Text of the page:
Created by Stirling-based Linknode, ‘VentusAR’ is a tablet-based app which allows developers and planners to see an augmented reality, animated vision of their project while standing on the proposed site. The unique piece of software will be launched at the All Energy Conference in Aberdeen on May 22-23.
The company, which has been helped by Business Gateway Stirling, believes the application will enhance the wind farm development and planning process for a workforce that is increasingly mobile, reducing time spent and costs. The product also has the potential to be used in sectors such as Architecture, Culture & Heritage and Retail.
Crispin Hoult, Managing Director of Linknode, said: “People have never been able to go into the field with dynamic visualisation before. Currently the process of using photomontages involves taking paper drawings on site, trying to relocate a position and match the visual impression with the landscape as seen from that location. What VentusAR offers is a more flexible, integrated, efficient and dynamic companion tool for visual impact assessment.
“What our tablet application allows users to do is download a 3D map of the site along with an accurately located model of a proposed wind farm. In the field you can see on screen an augmented reality view of what a development will actually look like. If you want to see it from a different angle all you have to do is point the tablet in that direction. Alternative models can be easily downloaded allowing different layouts or turbine heights to be interactively viewed instantly from any location.
“We understand the planning system and that visualisation is one of the biggest and most contentious issues for renewables projects, but up until two years ago the hardware wasn’t available to produce VentusAR. However, technology and our understanding of it has advanced and Linknode have integrated our knowledge of geography and geospatial data management to produce an app that no-one else has.”
Linknode, which is based in Wellgreen Lane, Stirling, was set up by Hoult in 2011 to provide online digital mapping services to a range of clients. Projects include development and support for Scottish Government e-Planning systems and Open Source solutions for local authority planning.
He said: “When we started looking at innovation grants for VentusAR in 2011 we were told to speak to Business Gateway first. They immediately saw potential in what we wanted to do and organised a strategy workshop that helped us focus. Market development support has also assisted us in securing funding to attend trade shows and take on someone whose sole purpose is to prepare for exhibitions and be our ‘public face’. Ultimately their assistance helped us secure a SMART: Scotland Award in January. This has allowed us to undertake research, that otherwise would have been too risky to fund ourselves and will go towards the development of future VentusAR functions including archaeological visualisation.”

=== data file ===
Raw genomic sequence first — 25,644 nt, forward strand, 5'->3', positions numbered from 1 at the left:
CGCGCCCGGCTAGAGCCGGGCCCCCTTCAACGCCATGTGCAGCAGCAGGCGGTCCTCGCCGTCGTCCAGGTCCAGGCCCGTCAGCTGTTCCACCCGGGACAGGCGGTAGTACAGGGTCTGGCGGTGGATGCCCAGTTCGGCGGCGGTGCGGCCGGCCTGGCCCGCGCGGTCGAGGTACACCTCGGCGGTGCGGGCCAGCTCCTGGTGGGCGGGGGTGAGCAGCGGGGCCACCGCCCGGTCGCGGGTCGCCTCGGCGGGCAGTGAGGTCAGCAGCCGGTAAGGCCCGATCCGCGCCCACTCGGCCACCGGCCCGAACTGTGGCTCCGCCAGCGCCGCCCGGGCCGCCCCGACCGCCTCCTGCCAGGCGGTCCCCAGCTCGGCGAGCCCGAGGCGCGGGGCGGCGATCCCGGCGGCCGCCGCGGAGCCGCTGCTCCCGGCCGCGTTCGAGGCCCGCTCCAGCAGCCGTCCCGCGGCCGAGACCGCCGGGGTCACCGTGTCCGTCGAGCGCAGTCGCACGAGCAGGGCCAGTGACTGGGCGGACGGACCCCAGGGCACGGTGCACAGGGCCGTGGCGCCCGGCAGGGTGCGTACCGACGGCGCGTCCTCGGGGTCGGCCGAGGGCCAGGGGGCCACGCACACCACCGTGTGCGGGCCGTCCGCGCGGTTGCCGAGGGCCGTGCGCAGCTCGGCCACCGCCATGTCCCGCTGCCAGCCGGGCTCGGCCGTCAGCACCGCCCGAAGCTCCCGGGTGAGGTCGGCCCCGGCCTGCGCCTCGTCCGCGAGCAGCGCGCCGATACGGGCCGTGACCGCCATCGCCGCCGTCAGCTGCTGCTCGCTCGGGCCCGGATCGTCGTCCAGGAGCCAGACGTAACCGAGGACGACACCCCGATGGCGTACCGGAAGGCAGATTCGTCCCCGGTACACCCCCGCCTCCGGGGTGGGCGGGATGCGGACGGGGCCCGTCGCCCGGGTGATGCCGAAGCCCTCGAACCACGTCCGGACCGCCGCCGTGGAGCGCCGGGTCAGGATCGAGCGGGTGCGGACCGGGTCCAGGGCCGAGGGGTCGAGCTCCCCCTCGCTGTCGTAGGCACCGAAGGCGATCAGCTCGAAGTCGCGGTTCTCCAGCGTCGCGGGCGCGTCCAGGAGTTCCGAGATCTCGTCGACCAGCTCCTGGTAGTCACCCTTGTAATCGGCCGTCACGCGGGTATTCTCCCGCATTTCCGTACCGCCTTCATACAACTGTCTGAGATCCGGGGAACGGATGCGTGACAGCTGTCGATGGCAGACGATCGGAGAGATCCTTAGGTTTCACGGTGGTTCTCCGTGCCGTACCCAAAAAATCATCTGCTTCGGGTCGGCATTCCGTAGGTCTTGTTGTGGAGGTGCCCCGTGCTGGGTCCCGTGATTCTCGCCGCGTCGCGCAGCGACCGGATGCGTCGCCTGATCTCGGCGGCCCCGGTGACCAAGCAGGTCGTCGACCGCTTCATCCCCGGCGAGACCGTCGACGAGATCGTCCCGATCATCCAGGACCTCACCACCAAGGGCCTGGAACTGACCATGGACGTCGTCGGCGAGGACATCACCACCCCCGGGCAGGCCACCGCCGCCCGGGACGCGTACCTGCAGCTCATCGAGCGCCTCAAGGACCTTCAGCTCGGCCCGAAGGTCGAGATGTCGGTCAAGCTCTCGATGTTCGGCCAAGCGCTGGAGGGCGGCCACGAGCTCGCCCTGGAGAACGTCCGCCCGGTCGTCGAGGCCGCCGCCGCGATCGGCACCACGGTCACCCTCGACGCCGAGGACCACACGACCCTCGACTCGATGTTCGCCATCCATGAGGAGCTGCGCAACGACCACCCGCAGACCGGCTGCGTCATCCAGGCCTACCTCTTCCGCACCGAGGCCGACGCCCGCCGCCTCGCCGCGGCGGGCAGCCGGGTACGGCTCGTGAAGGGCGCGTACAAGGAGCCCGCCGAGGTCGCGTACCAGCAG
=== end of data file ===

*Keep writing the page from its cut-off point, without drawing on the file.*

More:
Caroline Brown, Business Adviser, Business Gateway said: “Crispin’s company has produced a product that could fundamentally change the planning process, not only simplifying it for planners and developers, but also help the public easily visualise large scale development projects that often cause fear and confusion. By accessing free, impartial advice Crispin has been able to grow his company quickly, from two employees to having just taken on his sixth, and get ahead of where he had planned to be. Securing funds to attend trade shows and bring on a ‘public face’ has been fundamental in helping him validate VentusAR while the SMART: Scotland Award will fund 75 per cent of feasibility and R&D over a 10 month period.”
Power Networks Demonstration Centre at University of Strathclyde
The University of Strathclyde’s Power Networks Demonstration Centre (PNDC) was officially opened by Scotland’s First Minister today (15 May 2013).
The centre, the first of its kind in Europe, has been established in response to growing demands for secure, reliable and environmentally-friendly electricity across the globe.
The PNDC aims to accelerate the adoption of advanced technologies and convert ideas and research into low carbon solutions for the electricity industry of the future.
The world-class centre is home to researchers, engineers and industry specialists who are developing new research and technologies, from advanced grid control schemes to intelligent sensor systems, in the facility’s controlled and safe environment.
The 900-square-metre building is equipped with high quality, innovative control and simulations systems and is home to a real-life, reconfigurable power network independent from the national grid.
Located in Cumbernauld near Glasgow, the PNDC is a venture between the University of Strathclyde, ScottishPower Energy Networks, Scottish and Southern Energy Power Distribution, Scottish Enterprise and the Scottish Funding Council.